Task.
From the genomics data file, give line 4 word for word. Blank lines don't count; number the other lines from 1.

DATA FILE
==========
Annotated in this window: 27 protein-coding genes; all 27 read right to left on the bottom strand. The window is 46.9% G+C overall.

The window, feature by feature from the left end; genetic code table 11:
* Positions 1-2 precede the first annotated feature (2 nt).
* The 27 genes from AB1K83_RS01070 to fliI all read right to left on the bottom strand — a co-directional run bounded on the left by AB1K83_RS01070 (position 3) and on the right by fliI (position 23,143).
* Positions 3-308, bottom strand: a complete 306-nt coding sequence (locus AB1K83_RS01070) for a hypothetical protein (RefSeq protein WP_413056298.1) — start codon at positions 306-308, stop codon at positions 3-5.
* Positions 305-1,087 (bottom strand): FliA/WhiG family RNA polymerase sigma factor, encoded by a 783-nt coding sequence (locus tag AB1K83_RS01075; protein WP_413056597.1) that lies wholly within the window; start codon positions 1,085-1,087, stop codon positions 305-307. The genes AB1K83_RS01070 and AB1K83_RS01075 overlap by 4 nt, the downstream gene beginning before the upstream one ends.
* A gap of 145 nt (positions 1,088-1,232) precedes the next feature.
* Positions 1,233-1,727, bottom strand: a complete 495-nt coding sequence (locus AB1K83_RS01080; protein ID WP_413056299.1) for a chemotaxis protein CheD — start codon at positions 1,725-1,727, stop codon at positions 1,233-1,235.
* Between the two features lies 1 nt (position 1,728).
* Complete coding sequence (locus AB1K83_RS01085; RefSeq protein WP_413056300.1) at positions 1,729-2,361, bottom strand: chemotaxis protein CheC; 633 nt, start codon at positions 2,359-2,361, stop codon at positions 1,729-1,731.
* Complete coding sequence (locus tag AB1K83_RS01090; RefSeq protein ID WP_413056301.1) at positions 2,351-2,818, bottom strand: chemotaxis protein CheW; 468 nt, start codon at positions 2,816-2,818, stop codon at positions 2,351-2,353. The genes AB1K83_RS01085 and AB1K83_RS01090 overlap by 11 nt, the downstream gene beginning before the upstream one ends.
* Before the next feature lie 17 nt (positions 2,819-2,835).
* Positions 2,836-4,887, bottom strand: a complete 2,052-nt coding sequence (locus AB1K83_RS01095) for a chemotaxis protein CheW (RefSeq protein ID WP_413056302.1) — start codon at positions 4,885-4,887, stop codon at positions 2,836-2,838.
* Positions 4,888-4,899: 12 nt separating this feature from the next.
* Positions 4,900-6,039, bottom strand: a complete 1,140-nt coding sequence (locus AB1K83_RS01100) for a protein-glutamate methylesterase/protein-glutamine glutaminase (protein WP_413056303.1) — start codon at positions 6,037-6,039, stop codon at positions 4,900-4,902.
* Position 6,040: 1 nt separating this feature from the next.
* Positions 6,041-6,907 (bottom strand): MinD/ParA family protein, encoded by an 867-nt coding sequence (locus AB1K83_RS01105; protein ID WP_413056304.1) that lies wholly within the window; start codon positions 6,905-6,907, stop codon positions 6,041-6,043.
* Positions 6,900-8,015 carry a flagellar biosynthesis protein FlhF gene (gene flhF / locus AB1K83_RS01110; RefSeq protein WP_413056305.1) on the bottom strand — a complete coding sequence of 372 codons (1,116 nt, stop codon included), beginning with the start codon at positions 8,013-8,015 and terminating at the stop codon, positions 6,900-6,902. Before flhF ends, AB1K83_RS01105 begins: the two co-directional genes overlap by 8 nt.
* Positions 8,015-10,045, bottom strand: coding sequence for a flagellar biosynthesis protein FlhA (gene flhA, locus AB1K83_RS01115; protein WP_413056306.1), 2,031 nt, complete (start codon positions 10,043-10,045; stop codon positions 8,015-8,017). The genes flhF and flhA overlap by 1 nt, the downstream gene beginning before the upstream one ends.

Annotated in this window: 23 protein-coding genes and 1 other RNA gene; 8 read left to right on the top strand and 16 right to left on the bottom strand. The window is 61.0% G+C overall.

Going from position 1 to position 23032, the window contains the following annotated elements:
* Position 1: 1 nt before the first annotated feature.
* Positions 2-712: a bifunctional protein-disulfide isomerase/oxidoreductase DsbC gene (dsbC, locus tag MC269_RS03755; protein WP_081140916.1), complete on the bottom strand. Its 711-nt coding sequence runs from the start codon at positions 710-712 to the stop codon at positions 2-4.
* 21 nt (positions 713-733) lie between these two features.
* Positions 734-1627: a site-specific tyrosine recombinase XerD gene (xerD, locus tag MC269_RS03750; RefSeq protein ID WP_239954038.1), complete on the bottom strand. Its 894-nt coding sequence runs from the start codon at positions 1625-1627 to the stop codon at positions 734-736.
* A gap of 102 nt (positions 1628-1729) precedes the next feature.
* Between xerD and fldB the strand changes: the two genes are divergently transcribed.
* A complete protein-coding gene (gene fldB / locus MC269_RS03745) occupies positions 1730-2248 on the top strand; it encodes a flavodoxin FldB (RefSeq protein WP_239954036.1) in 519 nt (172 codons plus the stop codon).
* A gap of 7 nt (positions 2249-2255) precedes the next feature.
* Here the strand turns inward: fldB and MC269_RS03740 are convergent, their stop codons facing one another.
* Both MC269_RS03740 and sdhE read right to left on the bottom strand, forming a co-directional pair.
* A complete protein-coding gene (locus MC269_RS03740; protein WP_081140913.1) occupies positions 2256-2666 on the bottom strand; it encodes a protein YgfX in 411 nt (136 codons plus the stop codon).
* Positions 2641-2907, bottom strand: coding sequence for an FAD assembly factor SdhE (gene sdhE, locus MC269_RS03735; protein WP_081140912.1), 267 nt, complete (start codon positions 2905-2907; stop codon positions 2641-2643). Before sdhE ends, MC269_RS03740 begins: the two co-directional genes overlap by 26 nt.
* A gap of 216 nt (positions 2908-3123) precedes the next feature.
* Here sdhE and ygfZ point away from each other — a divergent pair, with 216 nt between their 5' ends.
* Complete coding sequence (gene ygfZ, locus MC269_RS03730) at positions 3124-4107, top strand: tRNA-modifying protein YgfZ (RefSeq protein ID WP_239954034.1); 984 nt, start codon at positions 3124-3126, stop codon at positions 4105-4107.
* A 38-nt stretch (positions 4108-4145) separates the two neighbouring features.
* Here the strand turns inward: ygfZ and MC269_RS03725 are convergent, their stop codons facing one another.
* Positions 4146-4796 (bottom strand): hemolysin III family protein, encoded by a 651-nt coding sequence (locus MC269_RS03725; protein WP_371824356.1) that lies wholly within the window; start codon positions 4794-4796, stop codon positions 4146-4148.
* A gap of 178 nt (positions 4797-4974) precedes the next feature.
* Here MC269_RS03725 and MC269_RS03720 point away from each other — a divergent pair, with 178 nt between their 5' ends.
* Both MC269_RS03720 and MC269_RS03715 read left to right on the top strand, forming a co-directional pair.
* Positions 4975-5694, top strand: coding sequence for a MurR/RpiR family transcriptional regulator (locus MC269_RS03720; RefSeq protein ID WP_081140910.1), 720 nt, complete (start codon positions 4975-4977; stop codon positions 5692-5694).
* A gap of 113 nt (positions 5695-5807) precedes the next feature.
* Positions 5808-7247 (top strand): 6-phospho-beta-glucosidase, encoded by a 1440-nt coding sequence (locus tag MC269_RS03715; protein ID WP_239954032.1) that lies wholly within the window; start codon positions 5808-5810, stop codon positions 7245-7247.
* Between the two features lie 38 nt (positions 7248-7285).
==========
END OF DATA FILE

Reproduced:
* The 27 genes from AB1K83_RS01070 to fliI all read right to left on the bottom strand — a co-directional run bounded on the left by AB1K83_RS01070 (position 3) and on the right by fliI (position 23,143).